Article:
The court must uphold the ALJ's decision if it is supported by substantial evidence in the record as a whole. 42 U.S.C. § 405(g) ("The findings of the Commissioner as to any fact, if supported by substantial evidence, shall be conclusive...."); Teague v. Astrue , 638 F.3d 611, 614 (8th Cir. 2011). "Substantial evidence is less than a preponderance, but is enough that a reasonable mind would find it adequate to support the Commissioner's conclusion.'" Pate-Fires v. Astrue , 564 F.3d 935, 942 (8th Cir. 2009) (quoting Maresh v. Barnhart , 438 F.3d 897, 898 (8th Cir. 2006)). The court considers evidence that both supports and detracts from the ALJ's decision. Moore v. Astrue , 623 F.3d 599, 605 (8th Cir. 2010). If the Commissioner's decision is supported by substantial evidence in the record as a whole, the court may not reverse it merely because substantial evidence also exists in the record that would support a contrary position or because the court would have determined the case differently. Krogmeier v. Barnhart , 294 F.3d 1019, 1022 (8th Cir. 2002) (citing Woolf v. Shalala , 3 F.3d 1210, 1213 (8th Cir. 1993)).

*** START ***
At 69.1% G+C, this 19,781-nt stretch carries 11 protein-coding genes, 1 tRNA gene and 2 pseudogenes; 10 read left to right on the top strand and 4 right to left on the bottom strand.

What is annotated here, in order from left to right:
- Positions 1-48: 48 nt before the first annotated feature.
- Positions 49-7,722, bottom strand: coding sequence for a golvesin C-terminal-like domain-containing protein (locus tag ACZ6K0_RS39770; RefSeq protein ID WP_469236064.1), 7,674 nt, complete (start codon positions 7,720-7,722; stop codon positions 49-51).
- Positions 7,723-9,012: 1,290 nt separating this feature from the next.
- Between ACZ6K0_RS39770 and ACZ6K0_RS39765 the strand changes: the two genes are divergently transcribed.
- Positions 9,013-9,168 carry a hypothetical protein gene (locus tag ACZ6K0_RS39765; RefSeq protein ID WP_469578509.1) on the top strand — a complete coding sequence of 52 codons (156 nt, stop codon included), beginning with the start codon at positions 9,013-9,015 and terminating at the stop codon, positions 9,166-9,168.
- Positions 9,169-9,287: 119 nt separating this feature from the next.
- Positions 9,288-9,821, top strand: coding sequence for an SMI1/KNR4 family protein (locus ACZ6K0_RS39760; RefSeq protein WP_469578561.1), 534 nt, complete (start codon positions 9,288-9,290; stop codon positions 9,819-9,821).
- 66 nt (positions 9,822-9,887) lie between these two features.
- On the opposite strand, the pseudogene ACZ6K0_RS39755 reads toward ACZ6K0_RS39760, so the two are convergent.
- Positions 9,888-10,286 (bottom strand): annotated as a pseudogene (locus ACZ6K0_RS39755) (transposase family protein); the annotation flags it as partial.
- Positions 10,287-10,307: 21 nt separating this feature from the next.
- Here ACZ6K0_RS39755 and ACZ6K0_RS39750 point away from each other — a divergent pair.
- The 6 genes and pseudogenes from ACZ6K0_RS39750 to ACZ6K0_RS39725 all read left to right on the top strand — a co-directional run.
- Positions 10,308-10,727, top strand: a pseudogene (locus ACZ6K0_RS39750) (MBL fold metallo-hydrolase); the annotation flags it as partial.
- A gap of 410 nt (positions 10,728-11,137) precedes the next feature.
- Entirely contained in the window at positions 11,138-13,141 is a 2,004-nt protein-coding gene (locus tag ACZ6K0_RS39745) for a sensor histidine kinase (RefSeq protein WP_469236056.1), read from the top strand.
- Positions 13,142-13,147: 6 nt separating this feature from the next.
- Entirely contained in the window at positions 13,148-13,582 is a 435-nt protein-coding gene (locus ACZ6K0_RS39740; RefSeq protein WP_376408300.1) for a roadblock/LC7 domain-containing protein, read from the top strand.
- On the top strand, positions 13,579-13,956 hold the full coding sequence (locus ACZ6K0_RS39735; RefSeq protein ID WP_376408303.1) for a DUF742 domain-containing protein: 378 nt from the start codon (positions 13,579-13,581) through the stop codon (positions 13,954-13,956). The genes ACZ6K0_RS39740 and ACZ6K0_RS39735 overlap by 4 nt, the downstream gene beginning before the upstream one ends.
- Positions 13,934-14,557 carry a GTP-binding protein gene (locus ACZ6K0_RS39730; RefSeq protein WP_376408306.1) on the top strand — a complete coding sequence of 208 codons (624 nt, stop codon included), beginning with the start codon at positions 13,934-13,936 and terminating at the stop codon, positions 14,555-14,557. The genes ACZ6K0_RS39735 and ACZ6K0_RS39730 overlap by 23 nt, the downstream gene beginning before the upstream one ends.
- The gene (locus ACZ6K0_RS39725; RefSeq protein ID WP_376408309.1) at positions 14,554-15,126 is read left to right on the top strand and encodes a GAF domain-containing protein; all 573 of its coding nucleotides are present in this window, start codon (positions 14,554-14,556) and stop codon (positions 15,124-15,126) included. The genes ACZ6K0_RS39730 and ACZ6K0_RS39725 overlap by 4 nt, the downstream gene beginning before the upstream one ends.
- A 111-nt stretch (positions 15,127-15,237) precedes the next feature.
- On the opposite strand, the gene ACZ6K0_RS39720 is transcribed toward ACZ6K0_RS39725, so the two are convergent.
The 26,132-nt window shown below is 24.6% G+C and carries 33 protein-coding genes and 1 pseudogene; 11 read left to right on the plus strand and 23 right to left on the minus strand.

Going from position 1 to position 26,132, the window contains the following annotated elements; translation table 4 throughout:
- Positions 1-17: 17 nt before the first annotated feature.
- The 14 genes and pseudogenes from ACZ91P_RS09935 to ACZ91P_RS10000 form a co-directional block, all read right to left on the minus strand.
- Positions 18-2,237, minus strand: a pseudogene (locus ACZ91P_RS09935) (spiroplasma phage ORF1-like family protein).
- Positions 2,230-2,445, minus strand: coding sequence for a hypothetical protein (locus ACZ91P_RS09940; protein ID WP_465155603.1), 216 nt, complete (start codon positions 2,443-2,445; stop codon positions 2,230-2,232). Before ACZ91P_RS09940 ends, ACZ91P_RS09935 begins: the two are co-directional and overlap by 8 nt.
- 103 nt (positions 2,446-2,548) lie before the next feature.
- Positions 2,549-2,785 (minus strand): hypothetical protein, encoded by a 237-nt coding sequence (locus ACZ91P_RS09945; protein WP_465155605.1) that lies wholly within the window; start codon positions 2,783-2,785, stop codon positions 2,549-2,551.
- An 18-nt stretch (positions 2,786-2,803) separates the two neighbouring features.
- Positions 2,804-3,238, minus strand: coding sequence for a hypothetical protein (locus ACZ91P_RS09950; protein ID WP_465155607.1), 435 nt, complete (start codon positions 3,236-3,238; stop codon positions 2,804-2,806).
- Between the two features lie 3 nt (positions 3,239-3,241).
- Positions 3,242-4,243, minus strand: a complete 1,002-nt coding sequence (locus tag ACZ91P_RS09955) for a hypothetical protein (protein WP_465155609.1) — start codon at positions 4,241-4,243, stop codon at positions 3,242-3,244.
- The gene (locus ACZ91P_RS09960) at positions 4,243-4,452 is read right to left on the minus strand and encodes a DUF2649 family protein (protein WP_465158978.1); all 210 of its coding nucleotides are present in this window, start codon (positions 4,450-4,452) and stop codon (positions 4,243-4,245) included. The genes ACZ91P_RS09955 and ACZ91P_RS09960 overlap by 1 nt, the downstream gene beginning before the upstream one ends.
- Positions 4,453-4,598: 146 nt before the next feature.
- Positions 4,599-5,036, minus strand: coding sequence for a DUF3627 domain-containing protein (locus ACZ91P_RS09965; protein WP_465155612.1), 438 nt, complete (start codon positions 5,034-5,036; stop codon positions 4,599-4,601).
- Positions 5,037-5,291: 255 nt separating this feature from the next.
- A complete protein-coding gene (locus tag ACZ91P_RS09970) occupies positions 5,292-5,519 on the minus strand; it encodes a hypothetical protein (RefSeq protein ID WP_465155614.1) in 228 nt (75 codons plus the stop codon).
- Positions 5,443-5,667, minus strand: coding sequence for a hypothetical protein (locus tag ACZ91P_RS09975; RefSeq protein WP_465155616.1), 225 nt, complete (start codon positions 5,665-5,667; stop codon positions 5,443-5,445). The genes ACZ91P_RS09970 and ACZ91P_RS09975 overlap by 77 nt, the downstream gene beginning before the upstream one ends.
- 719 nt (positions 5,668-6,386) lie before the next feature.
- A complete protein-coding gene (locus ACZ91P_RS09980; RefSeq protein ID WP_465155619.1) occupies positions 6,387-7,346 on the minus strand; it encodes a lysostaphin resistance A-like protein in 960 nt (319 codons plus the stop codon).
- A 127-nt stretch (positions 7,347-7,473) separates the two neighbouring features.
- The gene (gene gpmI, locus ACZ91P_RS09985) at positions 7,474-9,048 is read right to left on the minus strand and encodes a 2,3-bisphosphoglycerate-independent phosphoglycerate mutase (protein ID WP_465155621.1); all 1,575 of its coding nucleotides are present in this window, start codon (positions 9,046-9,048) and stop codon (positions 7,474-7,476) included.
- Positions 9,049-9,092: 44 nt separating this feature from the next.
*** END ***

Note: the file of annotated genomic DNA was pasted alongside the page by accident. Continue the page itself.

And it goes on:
In determining whether the Commissioner's decision is supported by substantial evidence in the record as a whole, the court reviews the entire administrative record and considers six factors: (1) the ALJ's credibility determinations; (2) the claimant's vocational factors; (3) medical evidence from treating and consulting physicians; (4) the claimant's subjective complaints relating to activities and impairments; (5) any third-party corroboration of claimant's impairments; and (6) a vocational expert's testimony based on proper hypothetical questions setting forth the claimant's impairment(s). Stewart v. Sec'y of Health & Human Servs. , 957 F.2d 581, 585-86 (8th Cir. 1992) (citing Cruse v. Bowen , 867 F.2d 1183, 1184-85 (8th Cir. 1989)).

The court also reviews the Commissioner's decision to determine if an error of law has been committed, which may be a procedural error, the use of an erroneous legal standard, or an incorrect application of the law. Collins v. Astrue , 648 F.3d 869, 871 (8th Cir. 2011) (citations omitted). Issues of law are reviewed de novo with deference accorded to the Commissioner's construction of the Social Security Act. Id. (citing Juszczyk v. Astrue , 542 F.3d 626, 633 (8th Cir. 2008)).